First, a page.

There are vaccines against cholera, but they confer only a short-term protection and do not help during outbreaks.

The vaccine takes about two weeks to stimulate a protective immune response and, given that cholera reproduces rapidly, people can become sick even after exposure, before vaccine-dependent immunity has developed.

Boiling water for at least three minutes or putting a capful of bleach in a bucket of water and leaving it for a few hours will kill cholera.

Proper handwashing before and after using the toilet or touching food will also limit its spread.

‘Cholera is part of life here’
For the residents of Matapi, a cluster of rundown blocks of flats in Mbare—Zimbabwe’s oldest township—cholera has always been a part of daily life.

The ground floor of one of the blocks now lies abandoned, taken over by sewage flowing freely from burst pipes on the top floors. Waste cascades down the stairwell from the second floor, where vendors line the dim corridors selling anything from tomatoes to fresh fish.

The flats, owned by the council, have long been abandoned by the authorities. Rentals are paid to local kingpins, there are dodgy power connections, little running water and crime is so rife residents joke about keeping your soap in your mouth when using the common shower for fear that it may be stolen.

Last week two members of one family living in the flats died of the disease. But residents there said cholera deaths are not unusual.

“It’s surprising to hear people talking about cholera only now. We have been trying for years to get government to listen to us, to realise that these conditions were always going to breed a real crisis,” said Aleck Mwale, a community organiser at the flats.

The cholera crisis has its roots in Robert Mugabe’s economic management and his attempts to whittle down the influence of opponents in urban areas.

Mugabe began deploying his strategy to neutralise the influence of the Movement for Democratic Change (MDC) in urban areas three years ago after electoral defeats.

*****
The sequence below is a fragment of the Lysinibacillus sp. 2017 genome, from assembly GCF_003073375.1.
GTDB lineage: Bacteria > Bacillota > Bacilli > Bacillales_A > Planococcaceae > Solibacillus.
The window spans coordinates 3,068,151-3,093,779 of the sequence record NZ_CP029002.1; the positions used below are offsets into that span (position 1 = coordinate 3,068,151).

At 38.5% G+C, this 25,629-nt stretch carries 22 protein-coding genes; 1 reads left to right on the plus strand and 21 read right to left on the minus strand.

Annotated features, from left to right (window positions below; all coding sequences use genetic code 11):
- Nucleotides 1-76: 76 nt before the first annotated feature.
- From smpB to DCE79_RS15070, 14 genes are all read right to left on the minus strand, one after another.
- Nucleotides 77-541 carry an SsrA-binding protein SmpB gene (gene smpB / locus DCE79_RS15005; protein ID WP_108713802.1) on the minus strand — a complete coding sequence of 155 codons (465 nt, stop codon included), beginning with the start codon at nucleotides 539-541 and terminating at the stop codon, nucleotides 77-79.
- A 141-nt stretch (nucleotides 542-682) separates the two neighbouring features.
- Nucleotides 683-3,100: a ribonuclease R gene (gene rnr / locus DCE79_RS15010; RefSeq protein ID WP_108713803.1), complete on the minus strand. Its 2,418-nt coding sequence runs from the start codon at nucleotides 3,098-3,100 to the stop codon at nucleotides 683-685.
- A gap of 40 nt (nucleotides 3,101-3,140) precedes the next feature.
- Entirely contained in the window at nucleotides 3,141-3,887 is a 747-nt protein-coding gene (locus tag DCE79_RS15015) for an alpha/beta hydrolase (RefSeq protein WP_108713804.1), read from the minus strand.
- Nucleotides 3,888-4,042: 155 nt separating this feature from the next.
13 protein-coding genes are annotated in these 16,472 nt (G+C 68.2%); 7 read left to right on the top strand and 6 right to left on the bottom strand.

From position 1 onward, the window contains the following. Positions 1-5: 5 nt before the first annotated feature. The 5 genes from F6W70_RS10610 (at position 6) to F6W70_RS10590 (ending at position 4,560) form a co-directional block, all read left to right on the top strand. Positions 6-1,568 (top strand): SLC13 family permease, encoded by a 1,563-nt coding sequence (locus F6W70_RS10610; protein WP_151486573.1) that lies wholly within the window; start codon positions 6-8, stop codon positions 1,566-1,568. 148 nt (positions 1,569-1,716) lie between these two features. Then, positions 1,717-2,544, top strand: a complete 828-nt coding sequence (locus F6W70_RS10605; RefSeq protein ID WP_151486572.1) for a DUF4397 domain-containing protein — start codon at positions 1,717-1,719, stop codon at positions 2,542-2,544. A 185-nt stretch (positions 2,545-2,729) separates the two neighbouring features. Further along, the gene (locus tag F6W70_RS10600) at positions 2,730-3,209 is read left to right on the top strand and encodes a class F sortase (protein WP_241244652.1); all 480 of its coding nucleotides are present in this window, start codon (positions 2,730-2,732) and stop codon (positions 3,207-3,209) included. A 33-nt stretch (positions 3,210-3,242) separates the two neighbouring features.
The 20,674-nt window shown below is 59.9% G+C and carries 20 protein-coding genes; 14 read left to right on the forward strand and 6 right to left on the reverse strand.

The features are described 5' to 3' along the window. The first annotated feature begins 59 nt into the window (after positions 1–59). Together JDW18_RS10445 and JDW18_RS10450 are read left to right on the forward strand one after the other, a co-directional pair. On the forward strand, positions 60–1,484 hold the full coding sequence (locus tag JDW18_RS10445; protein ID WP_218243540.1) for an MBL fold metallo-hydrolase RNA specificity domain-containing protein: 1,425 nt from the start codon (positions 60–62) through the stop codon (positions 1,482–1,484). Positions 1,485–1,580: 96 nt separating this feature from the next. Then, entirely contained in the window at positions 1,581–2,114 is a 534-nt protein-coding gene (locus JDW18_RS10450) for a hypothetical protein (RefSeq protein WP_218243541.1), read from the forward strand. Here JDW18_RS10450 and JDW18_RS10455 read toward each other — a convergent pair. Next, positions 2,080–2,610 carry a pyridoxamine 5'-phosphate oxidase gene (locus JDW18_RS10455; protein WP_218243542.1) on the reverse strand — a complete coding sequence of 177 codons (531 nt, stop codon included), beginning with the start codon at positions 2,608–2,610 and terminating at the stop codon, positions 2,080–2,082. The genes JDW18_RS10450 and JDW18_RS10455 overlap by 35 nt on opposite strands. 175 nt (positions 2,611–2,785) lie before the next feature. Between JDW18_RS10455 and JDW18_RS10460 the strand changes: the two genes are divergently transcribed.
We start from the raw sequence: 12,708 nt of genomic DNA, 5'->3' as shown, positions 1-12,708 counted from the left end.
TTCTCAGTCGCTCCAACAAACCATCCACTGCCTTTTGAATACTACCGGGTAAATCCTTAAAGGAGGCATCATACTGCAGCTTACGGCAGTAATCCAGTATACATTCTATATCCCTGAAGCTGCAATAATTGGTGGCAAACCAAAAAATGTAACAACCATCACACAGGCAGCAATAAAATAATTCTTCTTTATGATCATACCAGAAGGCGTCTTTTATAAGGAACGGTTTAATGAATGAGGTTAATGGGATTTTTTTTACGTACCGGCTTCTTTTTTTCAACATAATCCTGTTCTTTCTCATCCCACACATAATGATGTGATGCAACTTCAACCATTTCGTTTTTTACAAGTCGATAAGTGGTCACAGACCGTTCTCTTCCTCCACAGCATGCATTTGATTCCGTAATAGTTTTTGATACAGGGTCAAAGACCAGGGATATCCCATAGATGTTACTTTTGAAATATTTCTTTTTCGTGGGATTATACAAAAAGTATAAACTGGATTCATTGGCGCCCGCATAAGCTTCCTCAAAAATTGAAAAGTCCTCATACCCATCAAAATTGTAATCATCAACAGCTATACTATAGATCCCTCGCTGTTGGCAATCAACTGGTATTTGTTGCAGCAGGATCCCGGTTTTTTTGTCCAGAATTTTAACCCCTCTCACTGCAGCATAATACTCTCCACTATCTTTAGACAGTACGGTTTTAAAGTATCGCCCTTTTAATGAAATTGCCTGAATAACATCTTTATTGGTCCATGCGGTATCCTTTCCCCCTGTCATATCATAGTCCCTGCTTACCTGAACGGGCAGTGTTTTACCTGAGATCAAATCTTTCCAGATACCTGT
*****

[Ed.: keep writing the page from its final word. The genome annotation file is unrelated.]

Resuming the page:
Part of his strategy was to seize control of water and sewage systems from MDC-controlled local councils and hand them to the Zimbabwe National Water Authority. This poorly funded state company had previously been in charge only of running the country’s natural water sources.

As Zimbabwe’s economic crisis worsened the water authority found it increasingly difficult to source funding to import water- treatment chemicals and to repair its ageing water-treatment plants. These plants constantly break down and frequently have to shut down because of power outages.

There has been virtually no investment in new sewerage systems since independence in 1980, and the ageing urban water and sewer network is now collapsing under the strain of booming urban populations.

In the past two months, as the cholera crisis began to spin out of control, the Reserve Bank has ploughed more than R20-million into the water authority. But health experts said the emergency funding came too late.

Thabiso Moyo, mayor of Zimbabwe’s second city, Bulawayo, told the Mail & Guardian on Tuesday that his city had less than a month’s supply of water-treatment chemicals. “We cannot pump untreated water. Until the money for chemicals arrives, we will have to shut down supply,” Moyo said.

Health Minister David Parirenyatwa, who has been more candid than most of his colleagues about the crisis, said this week that the outbreak “scared” him. Cholera would be hard to contain without clean running water, he said.

But other senior officials in the Mugabe administration remain defiant, with a meeting of the Zanu-PF politburo this week saying there was no need to classify the outbreak as a national emergency. The party blames Western powers for the crisis, saying their blockade of Zimbabwe has left the country unable to import water-treatment chemicals and parts with which to refurbish old equipment.

There are fears that with the rain it will be harder to contain the outbreak. “Delay is not an option as this crisis could rapidly spread with the rainy season looming,” said Charles Abani, regional director for aid agency Oxfam.—Jason Moyo